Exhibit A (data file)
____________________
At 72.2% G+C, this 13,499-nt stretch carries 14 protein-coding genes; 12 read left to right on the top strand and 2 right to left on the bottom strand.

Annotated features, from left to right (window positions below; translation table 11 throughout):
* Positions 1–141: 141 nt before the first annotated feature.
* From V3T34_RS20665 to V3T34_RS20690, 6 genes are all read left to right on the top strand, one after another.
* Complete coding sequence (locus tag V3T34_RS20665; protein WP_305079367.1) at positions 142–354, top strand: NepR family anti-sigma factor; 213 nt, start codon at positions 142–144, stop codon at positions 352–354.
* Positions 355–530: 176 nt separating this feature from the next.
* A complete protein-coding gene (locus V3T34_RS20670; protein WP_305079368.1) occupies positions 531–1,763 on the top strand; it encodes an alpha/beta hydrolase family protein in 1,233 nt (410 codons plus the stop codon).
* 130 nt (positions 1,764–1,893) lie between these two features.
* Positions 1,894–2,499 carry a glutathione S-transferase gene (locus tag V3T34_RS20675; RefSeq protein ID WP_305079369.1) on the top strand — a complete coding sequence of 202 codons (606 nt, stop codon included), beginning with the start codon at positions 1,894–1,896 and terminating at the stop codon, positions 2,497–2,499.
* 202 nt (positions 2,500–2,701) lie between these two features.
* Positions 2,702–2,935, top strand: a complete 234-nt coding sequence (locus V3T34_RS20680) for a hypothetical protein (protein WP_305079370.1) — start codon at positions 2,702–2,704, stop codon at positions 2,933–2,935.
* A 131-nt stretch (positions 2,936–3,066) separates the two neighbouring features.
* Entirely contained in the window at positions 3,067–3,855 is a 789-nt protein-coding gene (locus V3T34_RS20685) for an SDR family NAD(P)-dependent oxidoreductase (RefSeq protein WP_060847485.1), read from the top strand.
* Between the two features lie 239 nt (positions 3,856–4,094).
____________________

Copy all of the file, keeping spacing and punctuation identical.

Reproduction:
At 72.2% G+C, this 13,499-nt stretch carries 14 protein-coding genes; 12 read left to right on the top strand and 2 right to left on the bottom strand.

Annotated features, from left to right (window positions below; translation table 11 throughout):
* Positions 1–141: 141 nt before the first annotated feature.
* From V3T34_RS20665 to V3T34_RS20690, 6 genes are all read left to right on the top strand, one after another.
* Complete coding sequence (locus tag V3T34_RS20665; protein WP_305079367.1) at positions 142–354, top strand: NepR family anti-sigma factor; 213 nt, start codon at positions 142–144, stop codon at positions 352–354.
* Positions 355–530: 176 nt separating this feature from the next.
* A complete protein-coding gene (locus V3T34_RS20670; protein WP_305079368.1) occupies positions 531–1,763 on the top strand; it encodes an alpha/beta hydrolase family protein in 1,233 nt (410 codons plus the stop codon).
* 130 nt (positions 1,764–1,893) lie between these two features.
* Positions 1,894–2,499 carry a glutathione S-transferase gene (locus tag V3T34_RS20675; RefSeq protein ID WP_305079369.1) on the top strand — a complete coding sequence of 202 codons (606 nt, stop codon included), beginning with the start codon at positions 1,894–1,896 and terminating at the stop codon, positions 2,497–2,499.
* 202 nt (positions 2,500–2,701) lie between these two features.
* Positions 2,702–2,935, top strand: a complete 234-nt coding sequence (locus V3T34_RS20680) for a hypothetical protein (protein WP_305079370.1) — start codon at positions 2,702–2,704, stop codon at positions 2,933–2,935.
* A 131-nt stretch (positions 2,936–3,066) separates the two neighbouring features.
* Entirely contained in the window at positions 3,067–3,855 is a 789-nt protein-coding gene (locus V3T34_RS20685) for an SDR family NAD(P)-dependent oxidoreductase (RefSeq protein WP_060847485.1), read from the top strand.
* Between the two features lie 239 nt (positions 3,856–4,094).